Plastic Surgery Research Council

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Tissue Monitoring with Novel Broadband Light Emitting Diode-Based Near-Infrared Spectroscopy Device
Heather A. McMahon, MD, Jonathon B. Olenczak, MD, Christine V. Schaeffer, MD, David C. Lobb, MD, Keita Ikeda, PhD, Robert H. Thiele, MD, Chris A. Campbell, MD.
University of Virginia, Charlottesville, VA, USA.

Purpose: Near-infrared spectroscopy (NIRS) monitoring devices are a widely used adjunct to serial physical exams for microsurgical flap monitoring. Currently available two wavelength NIRS devices do not directly measure tissue ischemia but use the relative amount of oxidized hemoglobin to deoxyhemoglobin to calculate blood oxygen saturation (StO2). Although NIRS devices clinically improve early detection of flap compromise, StO2 readings have significant artifactual variation requiring vigilant clinician interpretation to avoid unnecessary flap re-exploration. We have previously reported the performance characteristics of a three wavelength NIRS device designed to detect the oxidation state of cytochrome aa3, which is a direct measure of cellular ischemia. The device lessened StO2 variation using an established ischemia and reperfusion model, but did not adequately reflect cytochrome aa3 oxidation state. The objective of this study was to compare a broadband NIRS device using white light (> 1000 wavelengths) to the standard two wavelength NIRS device (ViOptix Inc, Freemont CA) commonly employed for flap monitoring by measuring StO2 variability during ischemia and reperfusion and corresponding cytochrome aa3 oxidation a direct measure of cellular ischemia.
Methods: The two NIRS devices, ViOptix and the broadband NIRS device, were applied to the hands of human volunteers (n = 20) and a blood pressure cuff was placed around the upper arm to occlude arterial and venous flow, as previously described. Measurements were obtained from both devices at baseline, during induced ischemia, and during reperfusion at 30-second intervals. StO2 variability was measured during ischemia and reperfusion between both devices, as was the correlation of broadband-reported cytochrome aa3 oxidation state to StO2 changes.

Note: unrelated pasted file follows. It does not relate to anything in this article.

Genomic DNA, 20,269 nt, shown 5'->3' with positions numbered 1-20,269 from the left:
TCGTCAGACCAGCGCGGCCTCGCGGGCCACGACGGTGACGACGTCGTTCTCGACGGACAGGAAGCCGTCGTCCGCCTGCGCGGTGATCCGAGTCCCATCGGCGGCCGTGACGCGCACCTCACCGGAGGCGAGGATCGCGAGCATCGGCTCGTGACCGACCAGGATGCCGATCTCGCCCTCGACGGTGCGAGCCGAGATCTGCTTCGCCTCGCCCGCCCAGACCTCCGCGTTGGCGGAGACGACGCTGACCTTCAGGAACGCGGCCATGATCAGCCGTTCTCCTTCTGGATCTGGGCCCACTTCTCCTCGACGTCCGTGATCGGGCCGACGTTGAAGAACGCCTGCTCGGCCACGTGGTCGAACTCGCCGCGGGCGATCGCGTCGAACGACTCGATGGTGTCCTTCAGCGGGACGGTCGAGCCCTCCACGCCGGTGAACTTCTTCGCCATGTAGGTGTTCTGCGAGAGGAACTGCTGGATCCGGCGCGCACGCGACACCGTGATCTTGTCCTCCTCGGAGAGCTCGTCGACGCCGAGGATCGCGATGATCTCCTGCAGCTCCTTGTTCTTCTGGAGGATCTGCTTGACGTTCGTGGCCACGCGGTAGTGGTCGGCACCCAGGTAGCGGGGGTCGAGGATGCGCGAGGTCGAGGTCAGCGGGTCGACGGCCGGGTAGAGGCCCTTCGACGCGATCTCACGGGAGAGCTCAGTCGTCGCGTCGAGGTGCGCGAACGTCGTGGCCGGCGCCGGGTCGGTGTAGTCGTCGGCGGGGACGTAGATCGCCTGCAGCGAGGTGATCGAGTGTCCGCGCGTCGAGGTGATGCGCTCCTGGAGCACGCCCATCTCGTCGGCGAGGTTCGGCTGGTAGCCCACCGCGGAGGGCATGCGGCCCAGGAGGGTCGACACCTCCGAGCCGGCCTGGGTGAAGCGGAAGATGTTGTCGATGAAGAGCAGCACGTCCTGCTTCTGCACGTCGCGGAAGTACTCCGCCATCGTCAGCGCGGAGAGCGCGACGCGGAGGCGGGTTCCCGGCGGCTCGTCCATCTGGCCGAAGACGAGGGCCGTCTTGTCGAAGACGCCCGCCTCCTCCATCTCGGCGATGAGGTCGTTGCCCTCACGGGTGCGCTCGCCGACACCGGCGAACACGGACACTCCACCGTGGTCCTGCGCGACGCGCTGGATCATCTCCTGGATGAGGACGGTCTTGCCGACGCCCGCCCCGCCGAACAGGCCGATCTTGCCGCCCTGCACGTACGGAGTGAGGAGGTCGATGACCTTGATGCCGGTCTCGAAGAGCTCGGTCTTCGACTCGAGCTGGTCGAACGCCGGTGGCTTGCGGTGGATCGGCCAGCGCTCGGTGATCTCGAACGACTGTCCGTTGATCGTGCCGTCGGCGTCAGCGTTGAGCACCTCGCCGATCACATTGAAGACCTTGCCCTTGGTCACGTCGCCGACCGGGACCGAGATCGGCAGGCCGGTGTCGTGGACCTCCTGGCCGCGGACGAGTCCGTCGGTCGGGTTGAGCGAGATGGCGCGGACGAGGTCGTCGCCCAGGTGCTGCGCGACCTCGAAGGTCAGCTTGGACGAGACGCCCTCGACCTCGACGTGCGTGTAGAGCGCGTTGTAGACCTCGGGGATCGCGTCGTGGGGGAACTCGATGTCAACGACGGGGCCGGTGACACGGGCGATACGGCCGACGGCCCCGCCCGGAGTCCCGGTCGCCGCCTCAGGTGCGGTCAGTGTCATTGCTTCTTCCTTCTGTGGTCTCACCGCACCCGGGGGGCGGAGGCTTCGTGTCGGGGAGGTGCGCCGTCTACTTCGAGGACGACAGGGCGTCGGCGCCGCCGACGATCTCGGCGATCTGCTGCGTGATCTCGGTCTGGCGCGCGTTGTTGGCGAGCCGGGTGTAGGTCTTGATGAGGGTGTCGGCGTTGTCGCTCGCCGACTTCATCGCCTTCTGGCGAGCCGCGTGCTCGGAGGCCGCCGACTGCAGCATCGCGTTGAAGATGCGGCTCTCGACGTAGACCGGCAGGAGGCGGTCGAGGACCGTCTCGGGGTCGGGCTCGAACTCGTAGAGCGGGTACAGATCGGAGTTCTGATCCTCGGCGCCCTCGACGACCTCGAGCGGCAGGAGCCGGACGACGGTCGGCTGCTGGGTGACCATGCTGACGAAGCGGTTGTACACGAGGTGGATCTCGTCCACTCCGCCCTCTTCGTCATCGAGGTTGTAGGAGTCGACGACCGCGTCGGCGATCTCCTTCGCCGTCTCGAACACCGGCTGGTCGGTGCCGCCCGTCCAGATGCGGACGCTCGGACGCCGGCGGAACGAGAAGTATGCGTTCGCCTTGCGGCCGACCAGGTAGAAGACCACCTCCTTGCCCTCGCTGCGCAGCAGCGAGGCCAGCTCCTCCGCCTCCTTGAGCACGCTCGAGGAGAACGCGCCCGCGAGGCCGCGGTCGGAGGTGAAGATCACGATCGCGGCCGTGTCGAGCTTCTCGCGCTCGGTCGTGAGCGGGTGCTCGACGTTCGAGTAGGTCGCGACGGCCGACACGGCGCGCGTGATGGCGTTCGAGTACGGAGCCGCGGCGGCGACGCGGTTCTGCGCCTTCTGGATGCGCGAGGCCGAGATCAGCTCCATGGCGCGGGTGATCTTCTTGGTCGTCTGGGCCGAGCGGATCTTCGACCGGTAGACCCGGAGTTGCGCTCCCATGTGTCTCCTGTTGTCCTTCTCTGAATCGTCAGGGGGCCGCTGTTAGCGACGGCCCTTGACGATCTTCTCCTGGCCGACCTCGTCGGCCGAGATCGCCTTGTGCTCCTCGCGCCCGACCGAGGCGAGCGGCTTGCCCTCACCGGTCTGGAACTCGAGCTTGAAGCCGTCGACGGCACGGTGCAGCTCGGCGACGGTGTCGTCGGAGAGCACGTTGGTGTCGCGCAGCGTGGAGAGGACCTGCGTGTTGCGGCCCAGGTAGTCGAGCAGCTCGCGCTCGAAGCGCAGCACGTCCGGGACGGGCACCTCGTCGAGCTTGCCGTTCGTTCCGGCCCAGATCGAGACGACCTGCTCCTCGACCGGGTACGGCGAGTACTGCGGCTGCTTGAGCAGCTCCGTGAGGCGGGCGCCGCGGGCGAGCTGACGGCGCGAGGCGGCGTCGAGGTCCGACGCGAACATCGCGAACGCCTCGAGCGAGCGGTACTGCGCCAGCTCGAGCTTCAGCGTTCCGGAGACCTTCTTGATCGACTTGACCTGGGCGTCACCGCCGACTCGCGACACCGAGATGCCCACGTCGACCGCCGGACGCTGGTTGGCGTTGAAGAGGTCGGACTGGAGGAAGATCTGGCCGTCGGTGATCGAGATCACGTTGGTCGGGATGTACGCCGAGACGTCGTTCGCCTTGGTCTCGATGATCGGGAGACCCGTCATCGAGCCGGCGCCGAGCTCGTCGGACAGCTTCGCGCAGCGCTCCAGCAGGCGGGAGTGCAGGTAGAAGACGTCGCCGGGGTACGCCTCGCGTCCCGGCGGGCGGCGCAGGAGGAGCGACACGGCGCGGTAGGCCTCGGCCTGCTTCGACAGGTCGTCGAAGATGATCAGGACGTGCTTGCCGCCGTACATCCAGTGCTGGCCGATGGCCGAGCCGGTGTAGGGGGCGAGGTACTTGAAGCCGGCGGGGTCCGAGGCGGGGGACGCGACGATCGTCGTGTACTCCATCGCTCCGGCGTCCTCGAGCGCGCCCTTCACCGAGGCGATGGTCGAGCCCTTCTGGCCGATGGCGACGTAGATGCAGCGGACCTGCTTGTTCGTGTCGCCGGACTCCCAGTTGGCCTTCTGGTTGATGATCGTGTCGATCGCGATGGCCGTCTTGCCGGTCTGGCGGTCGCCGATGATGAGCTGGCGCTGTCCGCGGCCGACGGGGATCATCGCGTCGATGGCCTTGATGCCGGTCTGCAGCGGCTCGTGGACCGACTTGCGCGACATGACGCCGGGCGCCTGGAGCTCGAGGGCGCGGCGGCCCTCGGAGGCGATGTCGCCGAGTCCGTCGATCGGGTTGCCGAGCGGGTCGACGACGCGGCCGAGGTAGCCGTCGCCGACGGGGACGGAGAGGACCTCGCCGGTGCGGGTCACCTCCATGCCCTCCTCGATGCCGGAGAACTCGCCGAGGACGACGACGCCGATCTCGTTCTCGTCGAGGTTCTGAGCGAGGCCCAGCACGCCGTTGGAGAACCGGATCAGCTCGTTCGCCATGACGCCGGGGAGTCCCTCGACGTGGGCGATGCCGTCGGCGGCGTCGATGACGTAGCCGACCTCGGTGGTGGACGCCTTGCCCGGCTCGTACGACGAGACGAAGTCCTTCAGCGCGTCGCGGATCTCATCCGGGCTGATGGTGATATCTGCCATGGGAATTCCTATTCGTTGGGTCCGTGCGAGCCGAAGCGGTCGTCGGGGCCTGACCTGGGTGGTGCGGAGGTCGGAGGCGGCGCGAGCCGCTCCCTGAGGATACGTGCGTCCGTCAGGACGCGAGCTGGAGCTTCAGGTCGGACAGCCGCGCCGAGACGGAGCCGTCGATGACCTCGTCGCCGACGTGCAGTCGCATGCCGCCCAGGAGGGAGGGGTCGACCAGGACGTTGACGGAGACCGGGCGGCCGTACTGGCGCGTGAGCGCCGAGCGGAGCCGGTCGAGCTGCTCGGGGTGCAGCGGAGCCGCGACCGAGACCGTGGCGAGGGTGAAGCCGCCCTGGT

Results: As demonstrated in Figure 1, StO2 measurements from both devices proportionally decreased during ischemia with similar variability. The broadband device reported cytochrome aa3 changing from an oxidized to reduced state during ischemia, which began even during baseline cuff placement before StO2 decreased. Once the ischemia and reperfusion reporting phases began, cytochrome aa3 oxidation state correlated with StO2 readings from both devices.
Conclusions: The ViOptix and broadband NIRS devices performed similarly with regard to ability to measure StO2 as a surrogate marker of tissue ischemia. However, the use of broadband white light wavelength NIRS monitoring also provided the capability of directly measuring cellular ischemia through cytochrome aa3 oxidation state. Interestingly cytochrome aa3 oxidation-reduction state was sensitive even to minor changes in tissue perfusion. Future work will evaluate clinically critical differences in cellular oxidation reporting in a flap model.


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